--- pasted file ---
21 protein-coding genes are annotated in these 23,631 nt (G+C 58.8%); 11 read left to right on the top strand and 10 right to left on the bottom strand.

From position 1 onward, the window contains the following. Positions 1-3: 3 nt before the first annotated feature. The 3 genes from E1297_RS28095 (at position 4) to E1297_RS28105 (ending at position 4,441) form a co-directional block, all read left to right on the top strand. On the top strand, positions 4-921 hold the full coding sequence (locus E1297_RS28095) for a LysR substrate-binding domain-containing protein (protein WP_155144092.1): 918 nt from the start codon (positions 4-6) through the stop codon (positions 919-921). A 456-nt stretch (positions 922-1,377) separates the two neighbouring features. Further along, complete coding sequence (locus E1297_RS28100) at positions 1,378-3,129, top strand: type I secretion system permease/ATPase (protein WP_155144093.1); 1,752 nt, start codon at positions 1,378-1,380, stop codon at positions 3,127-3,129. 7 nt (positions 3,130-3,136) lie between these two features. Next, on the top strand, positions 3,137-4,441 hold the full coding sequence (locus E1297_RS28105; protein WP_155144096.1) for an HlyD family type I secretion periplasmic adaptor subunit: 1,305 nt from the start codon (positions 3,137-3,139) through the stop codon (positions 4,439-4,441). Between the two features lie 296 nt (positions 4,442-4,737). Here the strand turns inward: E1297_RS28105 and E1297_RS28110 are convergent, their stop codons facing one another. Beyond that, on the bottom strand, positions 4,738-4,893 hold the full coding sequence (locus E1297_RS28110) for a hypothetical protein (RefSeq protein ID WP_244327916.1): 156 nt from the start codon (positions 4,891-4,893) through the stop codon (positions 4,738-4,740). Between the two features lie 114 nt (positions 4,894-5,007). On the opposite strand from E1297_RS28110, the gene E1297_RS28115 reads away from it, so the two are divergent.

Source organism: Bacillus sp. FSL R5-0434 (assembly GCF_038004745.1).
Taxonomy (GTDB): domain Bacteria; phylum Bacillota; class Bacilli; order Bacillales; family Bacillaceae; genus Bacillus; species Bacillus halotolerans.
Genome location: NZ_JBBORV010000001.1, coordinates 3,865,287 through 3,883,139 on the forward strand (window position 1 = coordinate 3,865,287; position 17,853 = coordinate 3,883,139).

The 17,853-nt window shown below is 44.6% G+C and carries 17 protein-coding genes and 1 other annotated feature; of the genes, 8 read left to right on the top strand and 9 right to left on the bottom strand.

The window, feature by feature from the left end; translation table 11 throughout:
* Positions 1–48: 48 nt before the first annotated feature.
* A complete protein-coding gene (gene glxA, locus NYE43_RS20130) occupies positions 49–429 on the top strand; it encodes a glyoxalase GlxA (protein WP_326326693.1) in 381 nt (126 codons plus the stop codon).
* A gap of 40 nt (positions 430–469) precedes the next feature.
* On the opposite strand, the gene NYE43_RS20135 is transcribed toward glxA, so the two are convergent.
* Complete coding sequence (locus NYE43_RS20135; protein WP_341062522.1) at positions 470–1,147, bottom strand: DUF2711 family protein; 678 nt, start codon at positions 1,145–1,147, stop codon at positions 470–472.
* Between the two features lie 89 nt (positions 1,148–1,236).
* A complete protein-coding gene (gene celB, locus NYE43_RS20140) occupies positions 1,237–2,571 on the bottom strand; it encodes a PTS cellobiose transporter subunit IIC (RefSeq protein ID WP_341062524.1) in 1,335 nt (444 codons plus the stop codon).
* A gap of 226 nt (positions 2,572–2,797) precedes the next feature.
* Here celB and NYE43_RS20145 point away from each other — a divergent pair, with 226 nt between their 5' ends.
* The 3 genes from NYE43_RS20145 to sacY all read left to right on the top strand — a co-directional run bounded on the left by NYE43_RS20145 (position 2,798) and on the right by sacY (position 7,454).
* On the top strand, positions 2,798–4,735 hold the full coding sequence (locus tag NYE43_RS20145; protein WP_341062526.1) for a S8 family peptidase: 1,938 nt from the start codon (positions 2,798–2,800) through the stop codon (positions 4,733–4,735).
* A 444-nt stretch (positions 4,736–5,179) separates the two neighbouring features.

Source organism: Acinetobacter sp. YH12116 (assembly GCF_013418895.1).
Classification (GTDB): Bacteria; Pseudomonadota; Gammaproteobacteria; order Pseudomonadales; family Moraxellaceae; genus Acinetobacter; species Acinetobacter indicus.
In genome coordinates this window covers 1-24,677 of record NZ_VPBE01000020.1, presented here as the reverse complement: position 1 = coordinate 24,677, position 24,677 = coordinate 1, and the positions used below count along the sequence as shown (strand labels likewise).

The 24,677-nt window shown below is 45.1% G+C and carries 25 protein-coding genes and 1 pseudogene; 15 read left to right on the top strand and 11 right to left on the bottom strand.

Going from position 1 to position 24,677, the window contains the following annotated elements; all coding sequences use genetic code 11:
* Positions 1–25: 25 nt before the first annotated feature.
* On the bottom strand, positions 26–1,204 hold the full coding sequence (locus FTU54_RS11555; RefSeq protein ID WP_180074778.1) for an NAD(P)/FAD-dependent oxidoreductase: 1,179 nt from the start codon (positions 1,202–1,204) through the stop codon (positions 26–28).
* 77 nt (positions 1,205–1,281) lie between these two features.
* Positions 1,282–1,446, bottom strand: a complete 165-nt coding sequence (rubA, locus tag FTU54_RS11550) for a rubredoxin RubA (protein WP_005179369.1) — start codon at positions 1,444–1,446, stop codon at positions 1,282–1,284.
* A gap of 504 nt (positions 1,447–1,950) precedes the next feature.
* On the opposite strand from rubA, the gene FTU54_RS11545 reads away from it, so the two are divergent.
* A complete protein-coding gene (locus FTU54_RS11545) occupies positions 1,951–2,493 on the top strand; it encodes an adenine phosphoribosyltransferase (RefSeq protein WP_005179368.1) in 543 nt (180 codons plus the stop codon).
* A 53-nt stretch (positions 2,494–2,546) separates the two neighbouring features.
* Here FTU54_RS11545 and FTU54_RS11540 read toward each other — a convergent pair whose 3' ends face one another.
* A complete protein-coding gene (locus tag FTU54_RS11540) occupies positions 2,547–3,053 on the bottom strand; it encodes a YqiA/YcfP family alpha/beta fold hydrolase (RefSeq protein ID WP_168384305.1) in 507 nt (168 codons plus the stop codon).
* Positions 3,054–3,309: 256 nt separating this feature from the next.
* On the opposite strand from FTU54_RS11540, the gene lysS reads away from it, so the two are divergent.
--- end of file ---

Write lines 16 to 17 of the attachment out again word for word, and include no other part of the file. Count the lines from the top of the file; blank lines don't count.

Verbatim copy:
* Here celB and NYE43_RS20145 point away from each other — a divergent pair, with 226 nt between their 5' ends.
* The 3 genes from NYE43_RS20145 to sacY all read left to right on the top strand — a co-directional run bounded on the left by NYE43_RS20145 (position 2,798) and on the right by sacY (position 7,454).